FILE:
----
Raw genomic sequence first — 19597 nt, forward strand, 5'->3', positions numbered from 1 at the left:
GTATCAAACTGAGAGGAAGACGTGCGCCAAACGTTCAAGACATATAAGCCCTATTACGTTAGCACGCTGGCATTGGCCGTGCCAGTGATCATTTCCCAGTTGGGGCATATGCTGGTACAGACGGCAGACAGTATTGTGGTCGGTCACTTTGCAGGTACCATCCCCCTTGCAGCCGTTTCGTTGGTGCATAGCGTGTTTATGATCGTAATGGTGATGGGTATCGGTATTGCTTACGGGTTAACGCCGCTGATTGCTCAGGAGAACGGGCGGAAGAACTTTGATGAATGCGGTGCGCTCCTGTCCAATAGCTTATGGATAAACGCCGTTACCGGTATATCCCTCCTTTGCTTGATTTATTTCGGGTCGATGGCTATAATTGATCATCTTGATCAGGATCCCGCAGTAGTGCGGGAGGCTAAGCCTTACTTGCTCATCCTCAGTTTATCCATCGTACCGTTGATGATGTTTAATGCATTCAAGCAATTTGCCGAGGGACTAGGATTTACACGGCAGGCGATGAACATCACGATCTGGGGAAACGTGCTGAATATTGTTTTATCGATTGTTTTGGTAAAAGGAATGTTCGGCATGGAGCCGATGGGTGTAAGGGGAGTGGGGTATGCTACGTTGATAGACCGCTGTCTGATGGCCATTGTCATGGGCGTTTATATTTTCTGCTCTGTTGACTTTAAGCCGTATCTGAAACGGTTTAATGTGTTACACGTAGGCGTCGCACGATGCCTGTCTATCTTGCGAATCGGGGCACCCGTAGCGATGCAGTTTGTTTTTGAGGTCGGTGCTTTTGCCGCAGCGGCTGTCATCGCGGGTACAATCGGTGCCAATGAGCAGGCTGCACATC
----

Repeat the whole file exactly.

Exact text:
Raw genomic sequence first — 19597 nt, forward strand, 5'->3', positions numbered from 1 at the left:
GTATCAAACTGAGAGGAAGACGTGCGCCAAACGTTCAAGACATATAAGCCCTATTACGTTAGCACGCTGGCATTGGCCGTGCCAGTGATCATTTCCCAGTTGGGGCATATGCTGGTACAGACGGCAGACAGTATTGTGGTCGGTCACTTTGCAGGTACCATCCCCCTTGCAGCCGTTTCGTTGGTGCATAGCGTGTTTATGATCGTAATGGTGATGGGTATCGGTATTGCTTACGGGTTAACGCCGCTGATTGCTCAGGAGAACGGGCGGAAGAACTTTGATGAATGCGGTGCGCTCCTGTCCAATAGCTTATGGATAAACGCCGTTACCGGTATATCCCTCCTTTGCTTGATTTATTTCGGGTCGATGGCTATAATTGATCATCTTGATCAGGATCCCGCAGTAGTGCGGGAGGCTAAGCCTTACTTGCTCATCCTCAGTTTATCCATCGTACCGTTGATGATGTTTAATGCATTCAAGCAATTTGCCGAGGGACTAGGATTTACACGGCAGGCGATGAACATCACGATCTGGGGAAACGTGCTGAATATTGTTTTATCGATTGTTTTGGTAAAAGGAATGTTCGGCATGGAGCCGATGGGTGTAAGGGGAGTGGGGTATGCTACGTTGATAGACCGCTGTCTGATGGCCATTGTCATGGGCGTTTATATTTTCTGCTCTGTTGACTTTAAGCCGTATCTGAAACGGTTTAATGTGTTACACGTAGGCGTCGCACGATGCCTGTCTATCTTGCGAATCGGGGCACCCGTAGCGATGCAGTTTGTTTTTGAGGTCGGTGCTTTTGCCGCAGCGGCTGTCATCGCGGGTACAATCGGTGCCAATGAGCAGGCTGCACATC